US feared that Venezuela’s state oil company could become the main carrier of social policies under Chavez

Posted on 23 Σεπτεμβρίου 2017


US feared that Venezuela’s state oil company could become the main carrier of social policies under Chavez

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A cable back in June 2004 that appears to be originated from the US Embassy in Caracas, express the deep concerns of the US officials about the strong potentiality of the Venezuelan state-owned oil and natural gas company (PDVSA) to be established as the main carrier of progress toward social policies under Chavez.


Concerns are also evident about the fact that Chavez could escape from the tight scrutiny of the National Assembly, and therefore, of the US-backed opposition, or even from the direct US scrutiny through US financial sector regulations, in order to use PDVSA for the implementation of social policies.


Indeed, as described in the summary, “Petroleos de Venezuela (PDVSA) is now the primary agent for implementation of Chavez Administration social programs.” and “When money is channeled directly through PDVSA, however, the Chavez Administration is bypassing the accounting and budgetary control that should rest with the National Assembly. A PDVSA debt buy-back program announced on June 28 may also help PDVSA to evade the transparency required by U.S. financial sector regulations in the future.”



Interesting parts:


  • Recent developments have underscored that PDVSA is not simply “connected to the national development program” as Energy Minister Rafael Ramirez_ has put it, but is now the primary agent for implementation of Chavez Administration social programs. This trend began in 2003 when PDVSA affiliate CVP started funding a program to build affordable housing called “Oil for the People.”


  • Starting in 2003, the Ministry of Energy and Mines (MEM) has also been designated either as the Ministry in charge or as a participant in a number of Chavez,s pet social plans. These include “Mision Ribas,” the literacy plan; “Mision Barrio Adentro” (Inside the Neighborhood), the plan under which Cuban doctors provide medical services to the poor; “Mision Sucre,” a plan to provide grants for higher education; and “Mision Vuelvan Caras” (About Face), a plan to provide job training to the poor. The funding for these efforts has come out of PDVSA. PDVSA has also made contributions in kind to President Chavez’s programs. A number of Caracas properties formerly occupied by PDVSA have been turned over for the use of the recently formed Bolivarian University of Venezuela.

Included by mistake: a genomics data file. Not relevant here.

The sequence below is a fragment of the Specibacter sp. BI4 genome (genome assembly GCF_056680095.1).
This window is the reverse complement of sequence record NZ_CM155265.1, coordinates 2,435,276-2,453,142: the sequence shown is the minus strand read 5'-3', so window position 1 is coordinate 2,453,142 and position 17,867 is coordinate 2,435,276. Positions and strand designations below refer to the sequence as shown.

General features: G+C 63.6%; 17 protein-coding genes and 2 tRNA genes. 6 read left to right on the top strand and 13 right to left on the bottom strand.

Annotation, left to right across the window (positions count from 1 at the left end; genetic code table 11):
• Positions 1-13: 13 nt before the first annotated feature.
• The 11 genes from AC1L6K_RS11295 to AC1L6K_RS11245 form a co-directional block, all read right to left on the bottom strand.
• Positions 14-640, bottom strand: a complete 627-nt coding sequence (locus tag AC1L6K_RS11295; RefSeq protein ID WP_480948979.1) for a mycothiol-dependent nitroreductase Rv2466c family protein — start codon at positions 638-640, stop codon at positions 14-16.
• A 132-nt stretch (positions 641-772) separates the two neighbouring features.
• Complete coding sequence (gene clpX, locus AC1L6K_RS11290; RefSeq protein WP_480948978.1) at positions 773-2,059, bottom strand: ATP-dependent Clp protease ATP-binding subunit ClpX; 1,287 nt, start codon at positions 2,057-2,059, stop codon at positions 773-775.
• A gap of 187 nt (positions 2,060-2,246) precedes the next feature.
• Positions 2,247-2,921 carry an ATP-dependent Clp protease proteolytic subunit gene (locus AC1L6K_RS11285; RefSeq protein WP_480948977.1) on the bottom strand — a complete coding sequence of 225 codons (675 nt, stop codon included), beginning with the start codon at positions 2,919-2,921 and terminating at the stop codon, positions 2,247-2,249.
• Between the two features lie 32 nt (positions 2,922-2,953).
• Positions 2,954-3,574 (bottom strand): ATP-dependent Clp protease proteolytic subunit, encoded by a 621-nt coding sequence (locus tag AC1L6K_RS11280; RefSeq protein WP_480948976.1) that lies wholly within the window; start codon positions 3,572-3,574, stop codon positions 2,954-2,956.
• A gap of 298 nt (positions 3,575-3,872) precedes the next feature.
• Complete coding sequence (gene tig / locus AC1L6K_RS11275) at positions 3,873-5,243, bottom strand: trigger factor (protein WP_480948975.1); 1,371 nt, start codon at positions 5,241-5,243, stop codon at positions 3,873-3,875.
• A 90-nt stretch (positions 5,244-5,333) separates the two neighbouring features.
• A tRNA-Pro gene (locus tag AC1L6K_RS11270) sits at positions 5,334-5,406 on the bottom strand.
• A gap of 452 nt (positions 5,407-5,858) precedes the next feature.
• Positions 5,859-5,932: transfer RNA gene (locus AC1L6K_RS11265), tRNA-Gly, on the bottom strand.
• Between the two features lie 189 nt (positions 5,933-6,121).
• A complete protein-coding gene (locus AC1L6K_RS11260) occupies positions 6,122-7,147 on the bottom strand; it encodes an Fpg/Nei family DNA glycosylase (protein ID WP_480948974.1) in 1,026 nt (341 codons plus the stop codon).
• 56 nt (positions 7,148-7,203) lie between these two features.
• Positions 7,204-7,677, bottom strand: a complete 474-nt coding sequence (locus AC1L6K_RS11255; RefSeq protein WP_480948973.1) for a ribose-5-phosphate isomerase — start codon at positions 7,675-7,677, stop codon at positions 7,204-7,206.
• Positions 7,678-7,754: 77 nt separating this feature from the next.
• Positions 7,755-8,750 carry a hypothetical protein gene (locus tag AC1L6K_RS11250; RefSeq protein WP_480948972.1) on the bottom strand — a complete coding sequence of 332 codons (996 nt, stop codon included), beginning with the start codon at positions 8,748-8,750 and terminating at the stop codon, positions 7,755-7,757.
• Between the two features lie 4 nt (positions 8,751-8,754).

• In early 2004, PDVSA Gas also announced a new project, “Gas Adentro,” (Gas Inside, i.e., the neighborhood ) a clear reference to the “Barrio Adentro” medical program) to provide bottled gas to poor sectors of Caracas and other major cities. According to a local consultant, the proposed funding for “Gas Adentro” is about 15 percent of PDVSA Gas’ 2004 budget and the project appears to be a virtual give away of the gas.


  • With increasing resources given over to social development planning, PDVSA’s management, already shorthanded, is being deflected away from managing Venezuela’s oil industry to becoming a one-stop solve-all social welfare program funder/executor, a task for which none of the current managers has the training let alone the experience.


In other words, the US didn’t want to see PDVSA to play a central role in social policies. This is a reality that could strengthen the support of most of Venezuelans on state-owned regime concerning the oil industry. Immediately, the US big corporations would had been left behind in the race for the Venezuelan rich oil reserves.


It’s a great irony and hypocrisy the fact that the Western propaganda apparatus accuses the Government of Venezuela since Chavez era for something that even the most rich-oil developed countries would do de facto. Norway for instance.


Full cable:





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